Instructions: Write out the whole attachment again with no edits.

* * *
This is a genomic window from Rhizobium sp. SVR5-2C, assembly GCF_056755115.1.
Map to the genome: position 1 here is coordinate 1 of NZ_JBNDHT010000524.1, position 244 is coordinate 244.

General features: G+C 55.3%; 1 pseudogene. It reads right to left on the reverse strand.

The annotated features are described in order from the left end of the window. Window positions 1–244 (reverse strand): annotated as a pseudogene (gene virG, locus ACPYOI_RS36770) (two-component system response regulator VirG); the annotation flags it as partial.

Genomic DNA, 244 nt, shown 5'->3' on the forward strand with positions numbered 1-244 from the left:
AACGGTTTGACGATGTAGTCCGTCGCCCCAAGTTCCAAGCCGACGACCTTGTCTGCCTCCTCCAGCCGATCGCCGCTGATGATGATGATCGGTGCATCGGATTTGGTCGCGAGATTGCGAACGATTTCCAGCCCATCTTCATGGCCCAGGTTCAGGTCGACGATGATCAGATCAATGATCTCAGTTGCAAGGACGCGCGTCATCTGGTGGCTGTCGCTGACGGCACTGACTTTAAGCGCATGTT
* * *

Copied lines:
This is a genomic window from Rhizobium sp. SVR5-2C, assembly GCF_056755115.1.
Map to the genome: position 1 here is coordinate 1 of NZ_JBNDHT010000524.1, position 244 is coordinate 244.

General features: G+C 55.3%; 1 pseudogene. It reads right to left on the reverse strand.

The annotated features are described in order from the left end of the window. Window positions 1–244 (reverse strand): annotated as a pseudogene (gene virG, locus ACPYOI_RS36770) (two-component system response regulator VirG); the annotation flags it as partial.

Genomic DNA, 244 nt, shown 5'->3' on the forward strand with positions numbered 1-244 from the left:
AACGGTTTGACGATGTAGTCCGTCGCCCCAAGTTCCAAGCCGACGACCTTGTCTGCCTCCTCCAGCCGATCGCCGCTGATGATGATGATCGGTGCATCGGATTTGGTCGCGAGATTGCGAACGATTTCCAGCCCATCTTCATGGCCCAGGTTCAGGTCGACGATGATCAGATCAATGATCTCAGTTGCAAGGACGCGCGTCATCTGGTGGCTGTCGCTGACGGCACTGACTTTAAGCGCATGTT